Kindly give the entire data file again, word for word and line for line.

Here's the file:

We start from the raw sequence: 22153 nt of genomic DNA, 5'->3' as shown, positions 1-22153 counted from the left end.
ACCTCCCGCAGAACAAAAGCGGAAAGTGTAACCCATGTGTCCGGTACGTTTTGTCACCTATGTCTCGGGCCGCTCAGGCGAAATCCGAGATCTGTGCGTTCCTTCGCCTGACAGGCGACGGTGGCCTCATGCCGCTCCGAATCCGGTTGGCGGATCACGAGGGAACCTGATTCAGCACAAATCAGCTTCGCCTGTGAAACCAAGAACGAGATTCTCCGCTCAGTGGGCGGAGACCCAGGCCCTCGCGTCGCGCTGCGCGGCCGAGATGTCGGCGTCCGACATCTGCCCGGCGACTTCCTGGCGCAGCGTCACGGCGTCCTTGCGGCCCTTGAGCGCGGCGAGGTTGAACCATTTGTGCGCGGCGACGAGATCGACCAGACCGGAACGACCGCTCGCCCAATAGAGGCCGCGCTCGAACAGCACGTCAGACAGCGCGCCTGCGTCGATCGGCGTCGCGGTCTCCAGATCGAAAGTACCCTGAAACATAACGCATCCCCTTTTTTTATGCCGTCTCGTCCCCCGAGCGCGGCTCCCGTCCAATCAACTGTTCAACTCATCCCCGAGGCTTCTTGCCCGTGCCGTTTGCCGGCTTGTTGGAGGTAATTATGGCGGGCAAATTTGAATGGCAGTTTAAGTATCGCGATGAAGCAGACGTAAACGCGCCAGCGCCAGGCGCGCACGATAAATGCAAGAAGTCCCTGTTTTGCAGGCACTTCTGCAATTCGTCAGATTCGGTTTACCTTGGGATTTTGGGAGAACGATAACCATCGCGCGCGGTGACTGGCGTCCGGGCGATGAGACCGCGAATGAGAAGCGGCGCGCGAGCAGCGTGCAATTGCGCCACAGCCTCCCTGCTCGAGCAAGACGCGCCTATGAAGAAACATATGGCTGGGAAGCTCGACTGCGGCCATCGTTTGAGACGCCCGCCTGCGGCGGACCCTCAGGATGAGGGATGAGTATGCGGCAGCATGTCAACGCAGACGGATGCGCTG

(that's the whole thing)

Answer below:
We start from the raw sequence: 22153 nt of genomic DNA, 5'->3' as shown, positions 1-22153 counted from the left end.
ACCTCCCGCAGAACAAAAGCGGAAAGTGTAACCCATGTGTCCGGTACGTTTTGTCACCTATGTCTCGGGCCGCTCAGGCGAAATCCGAGATCTGTGCGTTCCTTCGCCTGACAGGCGACGGTGGCCTCATGCCGCTCCGAATCCGGTTGGCGGATCACGAGGGAACCTGATTCAGCACAAATCAGCTTCGCCTGTGAAACCAAGAACGAGATTCTCCGCTCAGTGGGCGGAGACCCAGGCCCTCGCGTCGCGCTGCGCGGCCGAGATGTCGGCGTCCGACATCTGCCCGGCGACTTCCTGGCGCAGCGTCACGGCGTCCTTGCGGCCCTTGAGCGCGGCGAGGTTGAACCATTTGTGCGCGGCGACGAGATCGACCAGACCGGAACGACCGCTCGCCCAATAGAGGCCGCGCTCGAACAGCACGTCAGACAGCGCGCCTGCGTCGATCGGCGTCGCGGTCTCCAGATCGAAAGTACCCTGAAACATAACGCATCCCCTTTTTTTATGCCGTCTCGTCCCCCGAGCGCGGCTCCCGTCCAATCAACTGTTCAACTCATCCCCGAGGCTTCTTGCCCGTGCCGTTTGCCGGCTTGTTGGAGGTAATTATGGCGGGCAAATTTGAATGGCAGTTTAAGTATCGCGATGAAGCAGACGTAAACGCGCCAGCGCCAGGCGCGCACGATAAATGCAAGAAGTCCCTGTTTTGCAGGCACTTCTGCAATTCGTCAGATTCGGTTTACCTTGGGATTTTGGGAGAACGATAACCATCGCGCGCGGTGACTGGCGTCCGGGCGATGAGACCGCGAATGAGAAGCGGCGCGCGAGCAGCGTGCAATTGCGCCACAGCCTCCCTGCTCGAGCAAGACGCGCCTATGAAGAAACATATGGCTGGGAAGCTCGACTGCGGCCATCGTTTGAGACGCCCGCCTGCGGCGGACCCTCAGGATGAGGGATGAGTATGCGGCAGCATGTCAACGCAGACGGATGCGCTG